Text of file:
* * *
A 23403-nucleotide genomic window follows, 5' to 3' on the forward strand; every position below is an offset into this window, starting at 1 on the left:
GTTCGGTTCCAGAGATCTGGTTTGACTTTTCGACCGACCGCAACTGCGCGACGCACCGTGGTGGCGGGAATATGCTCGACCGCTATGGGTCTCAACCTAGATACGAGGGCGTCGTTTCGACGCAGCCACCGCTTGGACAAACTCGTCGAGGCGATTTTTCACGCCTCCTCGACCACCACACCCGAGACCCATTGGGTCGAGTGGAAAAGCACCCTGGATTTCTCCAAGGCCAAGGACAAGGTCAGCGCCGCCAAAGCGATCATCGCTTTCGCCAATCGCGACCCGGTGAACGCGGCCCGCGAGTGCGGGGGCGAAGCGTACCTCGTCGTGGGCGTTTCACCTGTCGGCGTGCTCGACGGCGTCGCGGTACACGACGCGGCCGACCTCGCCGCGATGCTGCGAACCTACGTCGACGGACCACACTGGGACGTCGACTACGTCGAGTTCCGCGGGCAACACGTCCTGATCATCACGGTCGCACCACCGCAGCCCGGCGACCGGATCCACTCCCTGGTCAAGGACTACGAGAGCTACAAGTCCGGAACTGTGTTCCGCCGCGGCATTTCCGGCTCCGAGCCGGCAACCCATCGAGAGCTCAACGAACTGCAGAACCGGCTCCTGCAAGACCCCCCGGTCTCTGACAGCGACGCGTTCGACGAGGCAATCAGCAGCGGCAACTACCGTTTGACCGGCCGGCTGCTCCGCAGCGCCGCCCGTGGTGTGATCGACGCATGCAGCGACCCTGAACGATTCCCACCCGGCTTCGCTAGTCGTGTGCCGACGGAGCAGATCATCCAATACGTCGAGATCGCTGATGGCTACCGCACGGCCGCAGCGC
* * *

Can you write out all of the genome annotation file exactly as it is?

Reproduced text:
A 23403-nucleotide genomic window follows, 5' to 3' on the forward strand; every position below is an offset into this window, starting at 1 on the left:
GTTCGGTTCCAGAGATCTGGTTTGACTTTTCGACCGACCGCAACTGCGCGACGCACCGTGGTGGCGGGAATATGCTCGACCGCTATGGGTCTCAACCTAGATACGAGGGCGTCGTTTCGACGCAGCCACCGCTTGGACAAACTCGTCGAGGCGATTTTTCACGCCTCCTCGACCACCACACCCGAGACCCATTGGGTCGAGTGGAAAAGCACCCTGGATTTCTCCAAGGCCAAGGACAAGGTCAGCGCCGCCAAAGCGATCATCGCTTTCGCCAATCGCGACCCGGTGAACGCGGCCCGCGAGTGCGGGGGCGAAGCGTACCTCGTCGTGGGCGTTTCACCTGTCGGCGTGCTCGACGGCGTCGCGGTACACGACGCGGCCGACCTCGCCGCGATGCTGCGAACCTACGTCGACGGACCACACTGGGACGTCGACTACGTCGAGTTCCGCGGGCAACACGTCCTGATCATCACGGTCGCACCACCGCAGCCCGGCGACCGGATCCACTCCCTGGTCAAGGACTACGAGAGCTACAAGTCCGGAACTGTGTTCCGCCGCGGCATTTCCGGCTCCGAGCCGGCAACCCATCGAGAGCTCAACGAACTGCAGAACCGGCTCCTGCAAGACCCCCCGGTCTCTGACAGCGACGCGTTCGACGAGGCAATCAGCAGCGGCAACTACCGTTTGACCGGCCGGCTGCTCCGCAGCGCCGCCCGTGGTGTGATCGACGCATGCAGCGACCCTGAACGATTCCCACCCGGCTTCGCTAGTCGTGTGCCGACGGAGCAGATCATCCAATACGTCGAGATCGCTGATGGCTACCGCACGGCCGCAGCGC